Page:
Prepare for the Coming Recession

by | Aug 26, 2019

The last few weeks have seen a sharp uptick in articles warning of a possible recession due to an inverted yield curve. An inverted yield curve is when interest paid on short term bonds is higher than interest paid on long term bonds. This suggests that investors are greatly worried about the short term. Every recession in the past 70 years has been preceded by an inverted yield curve.

Setting aside the yield curve, we all know that nothing good lasts forever and the economic cycle will eventually turn. Are you prepared?

The 2008 recession was a boon to our firm’s asset protection practice with a threefold increase in business between 2008 and 2012. Almost all of the clients we represented during that time were unprepared for the recession and the collapsing real estate market. The majority of these clients sought asset protection because of outstanding personal guarantees, while others were facing lawsuits related to a collapsing business or investment fund. Allow me to explain and offer a few pointers on how to prepare.

When markets are rising and the economy is expanding, real estate investors, real estate developers, and business owners are happy to sign personal guarantees. So long as the real estate market keeps going up, there are few defaults. So long as the economy keeps expanding, bankruptcies are down and there are more successful businesses.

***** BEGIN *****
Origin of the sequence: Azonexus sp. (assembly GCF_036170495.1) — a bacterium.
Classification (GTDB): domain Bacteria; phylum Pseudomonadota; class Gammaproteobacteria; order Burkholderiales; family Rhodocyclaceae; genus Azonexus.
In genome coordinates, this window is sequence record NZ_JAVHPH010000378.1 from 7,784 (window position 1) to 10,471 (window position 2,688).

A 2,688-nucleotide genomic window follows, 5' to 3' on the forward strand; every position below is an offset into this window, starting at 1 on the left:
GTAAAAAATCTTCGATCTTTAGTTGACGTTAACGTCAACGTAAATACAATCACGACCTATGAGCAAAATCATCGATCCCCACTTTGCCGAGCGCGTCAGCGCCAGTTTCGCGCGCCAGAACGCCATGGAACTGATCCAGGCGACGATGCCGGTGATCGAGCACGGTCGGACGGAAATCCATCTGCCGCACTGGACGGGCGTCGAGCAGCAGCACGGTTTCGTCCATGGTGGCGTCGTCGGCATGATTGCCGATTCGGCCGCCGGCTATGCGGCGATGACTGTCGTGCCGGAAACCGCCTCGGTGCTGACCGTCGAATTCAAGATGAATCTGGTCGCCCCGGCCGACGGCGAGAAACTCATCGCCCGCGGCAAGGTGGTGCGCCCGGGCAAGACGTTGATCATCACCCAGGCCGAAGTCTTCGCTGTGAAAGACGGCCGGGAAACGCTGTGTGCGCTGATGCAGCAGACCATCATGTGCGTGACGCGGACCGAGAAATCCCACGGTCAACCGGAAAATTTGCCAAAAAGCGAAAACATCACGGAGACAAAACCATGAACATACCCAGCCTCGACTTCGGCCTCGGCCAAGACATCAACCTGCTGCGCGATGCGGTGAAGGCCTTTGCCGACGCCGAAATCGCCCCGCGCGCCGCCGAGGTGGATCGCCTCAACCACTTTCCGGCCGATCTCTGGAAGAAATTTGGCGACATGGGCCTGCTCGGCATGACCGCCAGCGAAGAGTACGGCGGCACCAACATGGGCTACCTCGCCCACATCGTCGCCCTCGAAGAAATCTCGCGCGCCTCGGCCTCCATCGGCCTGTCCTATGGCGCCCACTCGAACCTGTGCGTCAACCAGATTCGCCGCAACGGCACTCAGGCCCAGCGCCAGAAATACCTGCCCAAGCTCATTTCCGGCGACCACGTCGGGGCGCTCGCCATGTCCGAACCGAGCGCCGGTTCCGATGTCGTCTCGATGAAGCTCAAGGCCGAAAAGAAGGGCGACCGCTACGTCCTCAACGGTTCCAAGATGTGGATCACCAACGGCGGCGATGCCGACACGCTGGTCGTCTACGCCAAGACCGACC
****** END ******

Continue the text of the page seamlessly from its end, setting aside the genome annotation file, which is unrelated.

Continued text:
Once the economy turns and the real estate market starts sliding, personal guaranty exposure becomes real. Banks tighten up on credit, making it more difficult to complete ongoing projects or start new projects. Lines of credit are harder to come by when sales are down. Tenants go out of business and shopping center landlords find themselves in the hole. Workers lose their jobs and apartment building owners have a higher vacancy or default rate.

Once projects and businesses start experiencing serious cash flow problems, or the value of a development drops below the outstanding debt, investors and operators may want to walk away from that business or development. But you cannot walk away if you signed a personal guaranty.

When there is a personal guaranty in place, the lender has the right to pursue the personal assets of the guarantor if there is an event of default. Following the 2008 recession we saw hundreds of clients facing personal guaranty calls. These clients were not only losing their businesses and their real estate, their personal assets were on the line—homes, rental properties, investment accounts, art collections and everything else that they had set aside for retirement.

Over the past eleven years we have seen creditors become more aggressive and more intelligent in pursuing debt collection and enforcing personal guarantees. This means that waiting for default and then protecting your personal assets may not work in 2019 and onward. You have to plan now, well ahead of any possible default. Asset protection works best when you technically do not need it.

Plan now for the possibility of default. Plan now for the possibility of failure. Think of it as insurance—just in case things do not work out the way you envision. Interestingly, if you are going to protect your personal assets now, well ahead of default, you can utilize much simpler and less expensive structures and they will be much more effective than the most complex offshore structures implemented last minute.

It is ok to hope for the best, but hope is not a strategy. Plan for the worst-case scenario. You have worked hard your entire life to accumulate what you have. How hard should you be fighting to keep what you have?

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